Faced with the odds: The Kirbo family’s battle with disease, and the community that helped

Published 3:44 pm Friday, March 1, 2024

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There are many situations one can face that require courage to overcome, many imposing and sometimes life-threatening challenges that some are unfortunate enough to have to face. Disease is one such challenge, and one Sloane and Carlyle Kirbo became all too familiar with, when their son Cloud was diagnosed with Krabbe disease in 2019.

Krabbe disease, an inherited genetic disorder, according to the National Institute of Neurological Disorders and Stroke, involves “harmful amounts of lipids (fatty materials such as oils and waxes) build up in various cells and tissues in the body and destroy brain cells.” The disease can have an onset as early as infancy, but may go undetected and only set in at a later age. Cloud was one of these late-onset cases.

“His was late-onset, so for the first three years, totally normal, met all milestones, he was totally okay,” Sloane said. “The problem is, the sooner it gets caught and you get transplanted, the better.”

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Cloud unfortunately found his sight, motor and speech skills severely impacted by the disease. After seeking counsel from several doctors and professionals on this rare condition, the Kirbos realized Cloud would need a stem cell transplant. While there is currently no cure for Krabbe disease, this transplant is the most effective treatment for halting its progression.

“Basically they wiped away his immune system,” Carlyle said, “‘killed as many cells as they could, so it wouldn’t reject the new cells.”

However, Krabbe disease was not the only problem the family had to be afraid of. Unsurprisingly, the treatments Cloud received were incredibly expensive, costing roughly $700,000 total.

Fortunately, this was not a problem they would have to face alone. The couple made efforts to raise the money needed, and the Bainbridge community rallied to help them. Donated proceeds from Uncle Bill’s Pizza, barbecue plate sales, and even a coyote hunt were just some of the ways the community sought to raise the necessary funds.

Cloud would ultimately receive his transplant in September of 2019, with the family traveling to Pittsburgh for the operation. All the while, signs reading “Pray for Cloud” went up around Bainbridge.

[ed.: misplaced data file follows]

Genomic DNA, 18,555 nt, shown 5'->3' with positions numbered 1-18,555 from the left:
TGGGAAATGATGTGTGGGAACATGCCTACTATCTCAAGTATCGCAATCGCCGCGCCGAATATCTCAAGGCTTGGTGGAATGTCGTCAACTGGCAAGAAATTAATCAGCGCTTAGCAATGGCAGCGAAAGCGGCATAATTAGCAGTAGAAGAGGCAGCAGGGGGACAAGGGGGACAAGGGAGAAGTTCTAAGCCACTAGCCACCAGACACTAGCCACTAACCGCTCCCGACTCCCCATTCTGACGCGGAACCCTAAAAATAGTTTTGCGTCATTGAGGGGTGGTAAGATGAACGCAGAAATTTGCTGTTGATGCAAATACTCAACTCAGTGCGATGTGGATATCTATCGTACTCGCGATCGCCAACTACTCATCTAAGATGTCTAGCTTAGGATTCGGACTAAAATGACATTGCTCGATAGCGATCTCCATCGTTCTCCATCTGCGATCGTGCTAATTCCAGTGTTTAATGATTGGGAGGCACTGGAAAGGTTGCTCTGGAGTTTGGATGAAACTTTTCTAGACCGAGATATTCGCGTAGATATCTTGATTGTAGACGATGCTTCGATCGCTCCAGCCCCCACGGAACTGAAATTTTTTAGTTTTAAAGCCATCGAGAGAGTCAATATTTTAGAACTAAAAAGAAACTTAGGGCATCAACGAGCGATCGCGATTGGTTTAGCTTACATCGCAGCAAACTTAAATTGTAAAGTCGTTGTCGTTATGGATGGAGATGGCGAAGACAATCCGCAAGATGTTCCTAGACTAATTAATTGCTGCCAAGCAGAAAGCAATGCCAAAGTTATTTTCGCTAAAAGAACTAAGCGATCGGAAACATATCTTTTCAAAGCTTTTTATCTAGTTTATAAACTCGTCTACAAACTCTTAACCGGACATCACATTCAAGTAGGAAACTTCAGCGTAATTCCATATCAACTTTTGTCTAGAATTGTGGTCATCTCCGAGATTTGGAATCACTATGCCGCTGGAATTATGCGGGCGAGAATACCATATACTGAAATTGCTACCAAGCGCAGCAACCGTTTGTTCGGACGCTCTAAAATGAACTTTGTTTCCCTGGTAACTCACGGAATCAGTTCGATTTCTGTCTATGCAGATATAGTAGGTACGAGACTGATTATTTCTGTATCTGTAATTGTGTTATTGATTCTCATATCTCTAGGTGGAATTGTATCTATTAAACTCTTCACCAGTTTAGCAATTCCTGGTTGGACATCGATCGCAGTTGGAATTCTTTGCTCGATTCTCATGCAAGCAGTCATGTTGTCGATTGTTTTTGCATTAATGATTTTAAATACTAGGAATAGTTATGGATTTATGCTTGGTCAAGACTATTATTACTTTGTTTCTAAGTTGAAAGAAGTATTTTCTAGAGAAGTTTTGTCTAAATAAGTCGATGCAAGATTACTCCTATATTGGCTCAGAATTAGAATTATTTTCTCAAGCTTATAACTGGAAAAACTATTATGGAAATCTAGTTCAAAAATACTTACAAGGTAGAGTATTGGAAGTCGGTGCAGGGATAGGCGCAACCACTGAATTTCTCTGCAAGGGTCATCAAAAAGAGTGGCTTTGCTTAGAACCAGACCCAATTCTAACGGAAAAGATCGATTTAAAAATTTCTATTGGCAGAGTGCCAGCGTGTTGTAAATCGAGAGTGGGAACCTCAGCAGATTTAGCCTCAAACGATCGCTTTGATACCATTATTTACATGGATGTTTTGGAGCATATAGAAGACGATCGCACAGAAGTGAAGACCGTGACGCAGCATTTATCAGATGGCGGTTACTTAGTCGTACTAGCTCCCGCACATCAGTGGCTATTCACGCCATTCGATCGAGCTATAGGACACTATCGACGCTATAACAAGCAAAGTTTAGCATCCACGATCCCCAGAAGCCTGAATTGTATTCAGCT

“We flew home,” Sloane recalled, “and my father-in-law picked us up from the airport, and he drove all throughout downtown, and everybody’s yards were full of Cloud’s signs… and we missed all of that. We had all the stuff on Facebook, we had all of our parents and family updating us, but to come home and see all of that, it still gives me goosebumps.” She added, “You can’t appreciate it until you see it.”

The family made it back to Bainbridge just before the COVID pandemic and ensuing shut-down, and have been very cautious since then about potentially exposing Cloud to anything.

Cloud, now seven years old, is homeschooled, and regularly visits Cairo for physical and speech therapy, and according to Sloan, enjoys his time with the therapists. “He loves those people, and they love him. They have such a special relationship,” she said.

Despite the harsh hand Cloud was dealt by the disease, he doesn’t let it get to him. “He’s never complained, he’s never asked why,” Carlyle said. “It’s amazing, he’s been so brave with it all.”

The family is now hoping to enter Cloud into a clinical trial involving a shortened form of chemotherapy, as well as gene therapy.

“They’ve had some really positive results,” Carlyle said, “where kids have made a drastic improvement.”

“While it’s not a cure,” Sloane added, “we’re hoping that it’s a bridge to that.”

What the Kirbo family went through is something that takes tremendous fortitude and courage, as well as support, the latter of which they received in spades from the community.

“I think that if there was a way for us to properly thank everybody, we would,” Sloane said, “but there’s no way we could thank everybody who did stuff for us… But if there’s one thing we could say to them, we would say ‘Thank you’, we appreciate them… because honestly, without this community, we wouldn’t have this extra time with him that we do.”